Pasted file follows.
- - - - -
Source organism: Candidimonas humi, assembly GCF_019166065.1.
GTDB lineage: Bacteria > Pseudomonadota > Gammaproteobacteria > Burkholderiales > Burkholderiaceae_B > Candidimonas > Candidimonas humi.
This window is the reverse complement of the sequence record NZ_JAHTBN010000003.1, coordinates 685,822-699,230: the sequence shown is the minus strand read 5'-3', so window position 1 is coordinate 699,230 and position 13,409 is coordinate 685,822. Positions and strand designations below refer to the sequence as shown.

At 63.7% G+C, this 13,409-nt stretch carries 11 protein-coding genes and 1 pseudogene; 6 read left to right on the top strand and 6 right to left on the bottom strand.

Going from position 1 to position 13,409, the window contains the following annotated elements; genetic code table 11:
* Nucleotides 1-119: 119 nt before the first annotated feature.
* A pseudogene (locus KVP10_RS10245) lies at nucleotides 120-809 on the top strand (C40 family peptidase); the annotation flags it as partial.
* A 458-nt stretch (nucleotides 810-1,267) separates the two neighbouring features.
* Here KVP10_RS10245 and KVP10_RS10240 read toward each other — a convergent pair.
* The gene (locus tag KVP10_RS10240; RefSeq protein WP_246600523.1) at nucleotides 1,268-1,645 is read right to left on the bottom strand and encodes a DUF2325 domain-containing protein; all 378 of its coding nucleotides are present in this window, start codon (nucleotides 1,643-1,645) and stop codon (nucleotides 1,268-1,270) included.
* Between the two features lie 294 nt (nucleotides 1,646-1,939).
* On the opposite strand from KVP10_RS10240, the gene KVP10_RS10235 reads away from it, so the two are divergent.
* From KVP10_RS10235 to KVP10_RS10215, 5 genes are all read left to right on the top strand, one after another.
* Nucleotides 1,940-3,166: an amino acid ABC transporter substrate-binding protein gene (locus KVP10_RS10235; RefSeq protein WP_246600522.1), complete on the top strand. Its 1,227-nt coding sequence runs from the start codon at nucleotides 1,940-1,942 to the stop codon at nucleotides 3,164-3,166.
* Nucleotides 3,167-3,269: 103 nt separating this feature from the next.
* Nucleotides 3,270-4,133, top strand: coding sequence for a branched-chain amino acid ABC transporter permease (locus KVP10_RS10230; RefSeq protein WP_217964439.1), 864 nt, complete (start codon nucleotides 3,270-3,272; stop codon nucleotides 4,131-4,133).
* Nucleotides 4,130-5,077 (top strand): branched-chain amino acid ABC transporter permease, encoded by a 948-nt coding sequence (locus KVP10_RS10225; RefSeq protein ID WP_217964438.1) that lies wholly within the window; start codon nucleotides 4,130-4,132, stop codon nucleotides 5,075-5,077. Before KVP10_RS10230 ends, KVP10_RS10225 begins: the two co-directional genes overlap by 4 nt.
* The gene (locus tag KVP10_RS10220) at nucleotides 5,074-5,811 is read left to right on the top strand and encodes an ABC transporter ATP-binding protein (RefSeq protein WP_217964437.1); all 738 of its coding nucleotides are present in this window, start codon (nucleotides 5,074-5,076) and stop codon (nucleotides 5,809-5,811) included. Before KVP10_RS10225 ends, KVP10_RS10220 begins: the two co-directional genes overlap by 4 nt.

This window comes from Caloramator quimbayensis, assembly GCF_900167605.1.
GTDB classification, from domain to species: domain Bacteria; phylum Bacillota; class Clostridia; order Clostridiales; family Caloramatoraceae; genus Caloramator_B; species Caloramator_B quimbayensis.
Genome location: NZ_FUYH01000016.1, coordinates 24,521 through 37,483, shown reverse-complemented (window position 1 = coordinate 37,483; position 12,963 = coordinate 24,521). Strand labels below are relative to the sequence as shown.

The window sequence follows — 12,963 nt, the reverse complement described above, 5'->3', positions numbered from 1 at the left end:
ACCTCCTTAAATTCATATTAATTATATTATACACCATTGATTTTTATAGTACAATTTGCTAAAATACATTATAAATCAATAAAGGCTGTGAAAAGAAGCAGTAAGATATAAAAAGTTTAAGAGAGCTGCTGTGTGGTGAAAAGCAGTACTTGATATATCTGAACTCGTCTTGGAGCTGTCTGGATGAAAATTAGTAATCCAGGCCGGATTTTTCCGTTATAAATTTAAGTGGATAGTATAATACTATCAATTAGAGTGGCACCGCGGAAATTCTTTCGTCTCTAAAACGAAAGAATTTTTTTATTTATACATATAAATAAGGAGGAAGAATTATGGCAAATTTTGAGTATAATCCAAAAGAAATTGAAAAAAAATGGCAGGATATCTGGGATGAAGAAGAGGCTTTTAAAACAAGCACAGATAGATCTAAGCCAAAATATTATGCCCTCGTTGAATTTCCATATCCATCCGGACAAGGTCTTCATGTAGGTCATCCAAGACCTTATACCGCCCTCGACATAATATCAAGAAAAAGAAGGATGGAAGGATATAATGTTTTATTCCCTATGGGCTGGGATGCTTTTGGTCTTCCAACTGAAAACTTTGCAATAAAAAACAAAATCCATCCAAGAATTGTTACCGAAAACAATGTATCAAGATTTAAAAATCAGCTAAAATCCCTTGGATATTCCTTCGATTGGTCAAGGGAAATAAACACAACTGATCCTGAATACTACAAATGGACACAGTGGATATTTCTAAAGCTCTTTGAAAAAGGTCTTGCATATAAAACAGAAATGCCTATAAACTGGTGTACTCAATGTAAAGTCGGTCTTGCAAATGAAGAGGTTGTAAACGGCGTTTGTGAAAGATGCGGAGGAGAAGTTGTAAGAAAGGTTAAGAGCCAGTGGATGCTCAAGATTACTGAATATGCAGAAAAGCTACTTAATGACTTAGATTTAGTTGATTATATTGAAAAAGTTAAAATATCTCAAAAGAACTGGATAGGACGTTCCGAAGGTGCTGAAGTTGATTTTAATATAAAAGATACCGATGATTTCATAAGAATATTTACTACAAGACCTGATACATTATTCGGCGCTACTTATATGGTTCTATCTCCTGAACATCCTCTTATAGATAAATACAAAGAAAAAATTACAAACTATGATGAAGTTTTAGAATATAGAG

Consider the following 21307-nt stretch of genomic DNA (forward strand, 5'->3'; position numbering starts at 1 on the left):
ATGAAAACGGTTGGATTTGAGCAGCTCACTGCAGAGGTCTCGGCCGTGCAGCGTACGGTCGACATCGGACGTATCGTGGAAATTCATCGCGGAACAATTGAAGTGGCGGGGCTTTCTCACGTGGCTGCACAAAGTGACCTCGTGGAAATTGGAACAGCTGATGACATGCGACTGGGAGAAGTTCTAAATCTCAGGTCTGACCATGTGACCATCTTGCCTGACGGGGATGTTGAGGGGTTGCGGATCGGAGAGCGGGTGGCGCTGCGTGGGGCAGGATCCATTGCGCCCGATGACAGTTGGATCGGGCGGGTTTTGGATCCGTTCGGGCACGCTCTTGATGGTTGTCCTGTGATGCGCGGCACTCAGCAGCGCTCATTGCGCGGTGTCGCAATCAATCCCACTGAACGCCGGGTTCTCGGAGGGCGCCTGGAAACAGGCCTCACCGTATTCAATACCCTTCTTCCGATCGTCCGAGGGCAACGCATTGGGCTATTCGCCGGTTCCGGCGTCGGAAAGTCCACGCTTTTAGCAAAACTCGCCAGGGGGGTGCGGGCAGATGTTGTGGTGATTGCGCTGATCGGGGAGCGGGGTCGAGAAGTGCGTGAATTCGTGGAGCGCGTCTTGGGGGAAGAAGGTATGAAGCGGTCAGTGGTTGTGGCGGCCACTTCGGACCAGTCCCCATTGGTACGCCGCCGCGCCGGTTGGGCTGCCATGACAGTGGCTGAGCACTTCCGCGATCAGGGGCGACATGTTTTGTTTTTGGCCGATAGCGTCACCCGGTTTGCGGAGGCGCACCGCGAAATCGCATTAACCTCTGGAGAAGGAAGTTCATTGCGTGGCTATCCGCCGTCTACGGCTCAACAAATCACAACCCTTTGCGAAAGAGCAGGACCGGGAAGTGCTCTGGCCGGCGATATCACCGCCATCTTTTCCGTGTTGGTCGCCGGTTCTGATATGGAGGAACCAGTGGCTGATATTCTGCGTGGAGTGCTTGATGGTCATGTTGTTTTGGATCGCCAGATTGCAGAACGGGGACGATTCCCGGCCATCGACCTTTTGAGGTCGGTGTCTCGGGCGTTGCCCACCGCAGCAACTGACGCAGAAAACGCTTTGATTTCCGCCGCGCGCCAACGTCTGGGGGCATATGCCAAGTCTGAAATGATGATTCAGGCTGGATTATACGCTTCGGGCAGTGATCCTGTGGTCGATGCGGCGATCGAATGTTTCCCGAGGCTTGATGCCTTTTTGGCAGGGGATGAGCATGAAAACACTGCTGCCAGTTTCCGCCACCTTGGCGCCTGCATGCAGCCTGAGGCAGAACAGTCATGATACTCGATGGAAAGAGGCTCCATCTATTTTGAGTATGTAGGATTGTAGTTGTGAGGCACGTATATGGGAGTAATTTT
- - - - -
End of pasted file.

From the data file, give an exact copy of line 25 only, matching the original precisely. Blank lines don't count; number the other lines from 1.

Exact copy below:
ATGAAAACGGTTGGATTTGAGCAGCTCACTGCAGAGGTCTCGGCCGTGCAGCGTACGGTCGACATCGGACGTATCGTGGAAATTCATCGCGGAACAATTGAAGTGGCGGGGCTTTCTCACGTGGCTGCACAAAGTGACCTCGTGGAAATTGGAACAGCTGATGACATGCGACTGGGAGAAGTTCTAAATCTCAGGTCTGACCATGTGACCATCTTGCCTGACGGGGATGTTGAGGGGTTGCGGATCGGAGAGCGGGTGGCGCTGCGTGGGGCAGGATCCATTGCGCCCGATGACAGTTGGATCGGGCGGGTTTTGGATCCGTTCGGGCACGCTCTTGATGGTTGTCCTGTGATGCGCGGCACTCAGCAGCGCTCATTGCGCGGTGTCGCAATCAATCCCACTGAACGCCGGGTTCTCGGAGGGCGCCTGGAAACAGGCCTCACCGTATTCAATACCCTTCTTCCGATCGTCCGAGGGCAACGCATTGGGCTATTCGCCGGTTCCGGCGTCGGAAAGTCCACGCTTTTAGCAAAACTCGCCAGGGGGGTGCGGGCAGATGTTGTGGTGATTGCGCTGATCGGGGAGCGGGGTCGAGAAGTGCGTGAATTCGTGGAGCGCGTCTTGGGGGAAGAAGGTATGAAGCGGTCAGTGGTTGTGGCGGCCACTTCGGACCAGTCCCCATTGGTACGCCGCCGCGCCGGTTGGGCTGCCATGACAGTGGCTGAGCACTTCCGCGATCAGGGGCGACATGTTTTGTTTTTGGCCGATAGCGTCACCCGGTTTGCGGAGGCGCACCGCGAAATCGCATTAACCTCTGGAGAAGGAAGTTCATTGCGTGGCTATCCGCCGTCTACGGCTCAACAAATCACAACCCTTTGCGAAAGAGCAGGACCGGGAAGTGCTCTGGCCGGCGATATCACCGCCATCTTTTCCGTGTTGGTCGCCGGTTCTGATATGGAGGAACCAGTGGCTGATATTCTGCGTGGAGTGCTTGATGGTCATGTTGTTTTGGATCGCCAGATTGCAGAACGGGGACGATTCCCGGCCATCGACCTTTTGAGGTCGGTGTCTCGGGCGTTGCCCACCGCAGCAACTGACGCAGAAAACGCTTTGATTTCCGCCGCGCGCCAACGTCTGGGGGCATATGCCAAGTCTGAAATGATGATTCAGGCTGGATTATACGCTTCGGGCAGTGATCCTGTGGTCGATGCGGCGATCGAATGTTTCCCGAGGCTTGATGCCTTTTTGGCAGGGGATGAGCATGAAAACACTGCTGCCAGTTTCCGCCACCTTGGCGCCTGCATGCAGCCTGAGGCAGAACAGTCATGATACTCGATGGAAAGAGGCTCCATCTATTTTGAGTATGTAGGATTGTAGTTGTGAGGCACGTATATGGGAGTAATTTT